WDI Fundamentals

WDI Fundamentals Unit 1

Intro to Programming Languages

In the next few units, we'll learn about the three front-end languages: HTML, CSS and JavaScript. Before we dig in, let's take a look at the web ecosystem and how these languages fit in.

Web Production Workflow

How does an idea become a fully-developed website?

Building a website begins with User Experience Design, often called UX Design or simply UX. The goal of UX Design is to make the site easy and exciting to use. A UX Designer will analyze the larger purpose of the site, and create sketches called wireframes that detail out every functionality the site needs in order to fulfill that purpose. Wireframes show how a user can navigate the different pages and sections of a site using basic layout and annotations. Wireframes are the blueprints of a website.

When the wireframes are complete, they're often passed off to the Visual Design and Developer teams simultaneously. Visual Designers decide how the site will look using layout, color, typography, images, video and more. Visual design is an important aspect of the web production process– not only for beautifying the web– but because certain design elements can largely impact the usability of the site.

As a general rule, a Developer team consists of front-end and back-end developers. Front-end developers bring the designs to life with HTML, CSS, and JS. Back-end developers give the website a "memory" by storing data using languages like PHP, Python, and Ruby.

Front End vs Back End

Let's talk in more detail how the front end differs from the back end. Think of a web app like a retail clothing store.

The front end is the store itself — it contains the things with which the buyer interacts. The store has an efficient structure (HTML); it has been fashionably styled and lit (CSS); and you can interact with it by trying on or purchasing clothes (JavaScript).

Then, there are all the parts of the store you don't see: the loading dock where products are shipped, the break room where the staff schedule is posted, or the office where the accountant handles the finances. This is the back end of the store.

Front-end Languages

The "Three Amigos" or the three front-end languages are HTML, CSS, and JavaScript.

  • HTML is like a noun: responsible for defining the content on the page, like images, headers, and paragraphs.
  • CSS is like an adjective: responsible for describing styles like layout, size, and color of the content.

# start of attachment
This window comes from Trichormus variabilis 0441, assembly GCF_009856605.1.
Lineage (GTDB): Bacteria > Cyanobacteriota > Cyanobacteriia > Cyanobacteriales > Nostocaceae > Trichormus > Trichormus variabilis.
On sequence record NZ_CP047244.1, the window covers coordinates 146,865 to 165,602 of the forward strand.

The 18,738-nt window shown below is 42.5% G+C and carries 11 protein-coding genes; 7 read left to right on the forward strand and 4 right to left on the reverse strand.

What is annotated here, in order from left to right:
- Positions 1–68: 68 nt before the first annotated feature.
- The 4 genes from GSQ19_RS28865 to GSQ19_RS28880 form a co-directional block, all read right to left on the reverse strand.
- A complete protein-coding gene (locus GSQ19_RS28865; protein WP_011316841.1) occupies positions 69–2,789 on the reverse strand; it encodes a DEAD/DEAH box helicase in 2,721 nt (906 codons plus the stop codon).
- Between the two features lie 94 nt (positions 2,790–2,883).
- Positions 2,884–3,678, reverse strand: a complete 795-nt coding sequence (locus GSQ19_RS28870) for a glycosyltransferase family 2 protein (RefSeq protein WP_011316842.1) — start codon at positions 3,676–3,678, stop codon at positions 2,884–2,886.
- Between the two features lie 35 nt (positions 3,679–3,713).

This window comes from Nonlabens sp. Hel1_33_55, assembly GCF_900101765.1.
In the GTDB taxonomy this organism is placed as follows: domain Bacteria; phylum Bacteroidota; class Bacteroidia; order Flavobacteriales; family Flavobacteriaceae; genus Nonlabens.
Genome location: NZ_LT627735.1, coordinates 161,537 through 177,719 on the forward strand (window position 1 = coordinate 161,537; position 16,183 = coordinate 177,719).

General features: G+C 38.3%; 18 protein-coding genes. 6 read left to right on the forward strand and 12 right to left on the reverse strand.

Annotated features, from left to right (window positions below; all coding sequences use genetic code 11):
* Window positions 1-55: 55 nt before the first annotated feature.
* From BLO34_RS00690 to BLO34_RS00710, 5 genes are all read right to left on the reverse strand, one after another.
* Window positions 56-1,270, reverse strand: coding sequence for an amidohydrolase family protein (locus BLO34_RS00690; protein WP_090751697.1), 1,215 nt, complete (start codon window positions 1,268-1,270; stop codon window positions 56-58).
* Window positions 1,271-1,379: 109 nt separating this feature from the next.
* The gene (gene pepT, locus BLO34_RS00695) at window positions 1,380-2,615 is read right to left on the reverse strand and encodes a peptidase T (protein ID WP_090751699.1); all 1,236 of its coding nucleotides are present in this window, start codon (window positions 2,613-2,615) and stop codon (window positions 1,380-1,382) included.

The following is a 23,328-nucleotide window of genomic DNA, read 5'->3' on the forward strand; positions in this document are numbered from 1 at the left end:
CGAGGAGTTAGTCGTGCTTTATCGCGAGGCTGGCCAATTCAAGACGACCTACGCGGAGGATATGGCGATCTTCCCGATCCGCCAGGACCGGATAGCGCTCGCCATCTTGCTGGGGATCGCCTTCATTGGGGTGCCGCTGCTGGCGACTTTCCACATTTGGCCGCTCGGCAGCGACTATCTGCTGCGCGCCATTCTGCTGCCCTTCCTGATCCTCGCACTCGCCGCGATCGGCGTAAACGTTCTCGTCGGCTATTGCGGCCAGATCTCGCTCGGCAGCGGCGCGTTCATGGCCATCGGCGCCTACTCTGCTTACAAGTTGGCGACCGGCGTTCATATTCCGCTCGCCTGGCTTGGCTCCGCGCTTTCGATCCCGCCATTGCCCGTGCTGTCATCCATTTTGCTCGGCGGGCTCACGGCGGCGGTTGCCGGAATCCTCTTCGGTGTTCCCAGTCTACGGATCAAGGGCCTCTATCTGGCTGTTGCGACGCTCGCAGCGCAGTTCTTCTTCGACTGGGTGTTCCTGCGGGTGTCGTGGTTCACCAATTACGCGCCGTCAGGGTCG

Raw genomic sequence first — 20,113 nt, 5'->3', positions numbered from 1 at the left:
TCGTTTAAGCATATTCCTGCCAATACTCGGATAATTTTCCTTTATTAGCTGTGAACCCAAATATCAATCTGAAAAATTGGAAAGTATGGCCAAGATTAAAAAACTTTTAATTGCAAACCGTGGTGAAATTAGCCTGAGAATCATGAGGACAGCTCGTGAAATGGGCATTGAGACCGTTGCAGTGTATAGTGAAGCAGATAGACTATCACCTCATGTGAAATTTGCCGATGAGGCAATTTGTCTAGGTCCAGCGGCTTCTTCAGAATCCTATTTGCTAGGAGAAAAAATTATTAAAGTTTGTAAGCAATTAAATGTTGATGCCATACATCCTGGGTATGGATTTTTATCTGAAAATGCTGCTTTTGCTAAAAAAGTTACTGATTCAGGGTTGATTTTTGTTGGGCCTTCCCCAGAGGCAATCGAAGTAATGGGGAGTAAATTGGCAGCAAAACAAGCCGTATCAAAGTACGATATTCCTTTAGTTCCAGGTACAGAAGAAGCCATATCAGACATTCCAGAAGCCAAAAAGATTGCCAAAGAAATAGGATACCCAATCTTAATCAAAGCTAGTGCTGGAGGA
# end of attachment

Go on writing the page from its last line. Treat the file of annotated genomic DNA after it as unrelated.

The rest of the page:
• JavaScript is like a verb: responsible for the behaviors and actions of the content, like drop-down menus.

Back-end Languages

Unlike the front end, which has only three languages, there are multiple back-end languages for the web: Ruby (Ruby on Rails), Node.js, PHP, Python, C++, and more. Java is another back-end language you may have heard of. Java is not JavaScript! Many novice programmers confuse the two, but they have very different functionalities.

Responsibilities of the back-end developers include:

  • Giving the application/webpage a 'memory': storing data, like usernames and passwords
  • Talking to the database: getting, adding, removing, and updating data; like password resets
  • Handling page requests: sending the correct page to the user, like a version of the home page where the user is logged in vs logged out
  • Authenticating users: enabling users to access different areas of a site, like logging into an account

Front End and Back End Together

Let's imagine a user has logged in to their bank's website to view the balance on her checking account. Everything she sees on the screen is front-end code.

When she selects 'Checking Account', the back-end code kicks in. The website now finds her user information, which has been stored in a database.

The server returns a response containing our user's checking account information. Then the front end takes over once again, displaying her information with HTML, CSS, and JS.

Test yourself

Objective: Distinguish Between HTML, CSS, and JS

Visit lyft.com. Try to fill in these blanks:

  1. The words "A Ride in Minutes" appear due to __?
  2. The reason for which "A Ride in Minutes" is on the left half of the screen and white is due to _?
  3. Hover over the word "Explore" in the navigation menu. That animation is most likely due to _?

Now that we've seen how HTML, CSS and JavaScript fit together, let's take a look at how you can start to think like a developer